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Why Eswatini is Banning Facebook Amid Deadly Protests

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Luis Monzon
Luis Monzon
Journalist. Reach me at

MTN Eswatini and other mobile network operators have reportedly been ordered by the country’s government to suspend access to Facebook and its messenger app “until further notice.”

This comes as Africa’s last absolute monarchy has been rocked by another week long surge of pro-democracy protests. Earlier this year in July, protest action began in the Southern African kingdom and escalated to the point where 8 people lost their lives and a further 28 were reported critically injured. During that first bout of protests, the government imposed a wide-ranging internet ban, similar to this Facebook ban.

The news comes from MTN’s Eswatini branch via a statement that reads, “The business has implemented the directive and access to Facebook and Facebook Messenger has been suspended. … We will continue engaging with the relevant stakeholders to minimise the impact and duration of the service disruption.”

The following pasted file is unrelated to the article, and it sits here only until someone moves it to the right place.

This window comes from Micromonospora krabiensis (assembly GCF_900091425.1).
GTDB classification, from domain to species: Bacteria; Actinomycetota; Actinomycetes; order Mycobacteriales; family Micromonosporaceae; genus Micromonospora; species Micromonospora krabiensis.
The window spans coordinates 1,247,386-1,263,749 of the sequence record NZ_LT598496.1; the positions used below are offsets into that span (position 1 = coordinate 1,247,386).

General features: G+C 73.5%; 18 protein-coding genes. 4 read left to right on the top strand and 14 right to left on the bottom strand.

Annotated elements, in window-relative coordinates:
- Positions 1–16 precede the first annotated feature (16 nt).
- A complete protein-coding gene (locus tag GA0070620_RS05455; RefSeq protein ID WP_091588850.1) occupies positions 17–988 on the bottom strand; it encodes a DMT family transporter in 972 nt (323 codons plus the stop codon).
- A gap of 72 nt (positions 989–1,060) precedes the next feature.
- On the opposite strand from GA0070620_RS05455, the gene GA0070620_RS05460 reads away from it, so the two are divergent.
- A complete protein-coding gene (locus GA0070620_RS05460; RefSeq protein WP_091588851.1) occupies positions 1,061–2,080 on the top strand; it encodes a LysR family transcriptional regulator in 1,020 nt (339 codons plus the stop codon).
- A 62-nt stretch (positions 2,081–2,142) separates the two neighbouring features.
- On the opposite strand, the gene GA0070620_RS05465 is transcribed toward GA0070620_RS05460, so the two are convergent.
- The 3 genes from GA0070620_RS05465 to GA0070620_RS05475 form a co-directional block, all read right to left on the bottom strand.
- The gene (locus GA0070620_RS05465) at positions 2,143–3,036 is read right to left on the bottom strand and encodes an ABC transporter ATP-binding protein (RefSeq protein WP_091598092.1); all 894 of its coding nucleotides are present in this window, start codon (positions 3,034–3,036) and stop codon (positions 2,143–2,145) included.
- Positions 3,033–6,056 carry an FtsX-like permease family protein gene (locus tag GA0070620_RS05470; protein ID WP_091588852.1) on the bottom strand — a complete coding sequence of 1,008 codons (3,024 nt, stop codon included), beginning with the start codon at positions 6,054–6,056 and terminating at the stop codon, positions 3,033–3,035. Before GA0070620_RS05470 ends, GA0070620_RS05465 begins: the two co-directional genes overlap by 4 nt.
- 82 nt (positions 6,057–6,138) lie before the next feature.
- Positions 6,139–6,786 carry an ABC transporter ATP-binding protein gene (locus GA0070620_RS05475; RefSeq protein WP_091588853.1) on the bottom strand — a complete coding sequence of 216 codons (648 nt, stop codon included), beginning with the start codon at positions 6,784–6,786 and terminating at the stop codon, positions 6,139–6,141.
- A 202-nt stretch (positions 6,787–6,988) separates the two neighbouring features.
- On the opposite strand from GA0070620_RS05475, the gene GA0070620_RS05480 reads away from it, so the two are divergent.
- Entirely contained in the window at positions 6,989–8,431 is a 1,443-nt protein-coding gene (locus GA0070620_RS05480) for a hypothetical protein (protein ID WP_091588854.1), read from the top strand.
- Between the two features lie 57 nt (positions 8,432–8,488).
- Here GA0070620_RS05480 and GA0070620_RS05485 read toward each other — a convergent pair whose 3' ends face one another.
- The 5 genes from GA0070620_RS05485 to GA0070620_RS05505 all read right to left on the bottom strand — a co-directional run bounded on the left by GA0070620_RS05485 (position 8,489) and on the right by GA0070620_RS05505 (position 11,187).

There is still no official word from MTN on why it was ordered to ban access to Facebook, but social media bans during protests or riots are usually a tactic to control and limit the organisation of protesting groups via social media, as well as the spread of any media that governments may not want to be shared – like incriminating videos of police brutality, for example.

TechCabal reports that African countries have, over the years, been plagued by social media and internet shutdowns in efforts to quell dissent before elections or in response to protests against governments.

Between January 2020 and February 2021, internet and social media blackouts were imposed in Uganda, Chad, Tanzania, and Ethiopia. During the #EndSARS protests in Nigeria last year, the West African country’s Federal Government began planning to implement social media-controlling legislation to allegedly quell future protests.

Eswatini Protests” is currently one of the top trends in South Africa on Twitter, following the trend reveals videos of alleged acts of violence against unarmed Eswatini citizens by government authorities.

The President of South Africa, Cyril Ramaphosa, has appointed a set of envoys to Eswatini in the hopes of bringing an amicable end to the violent protests.

By Luis Monzon
Follow Luis Monzon on Twitter
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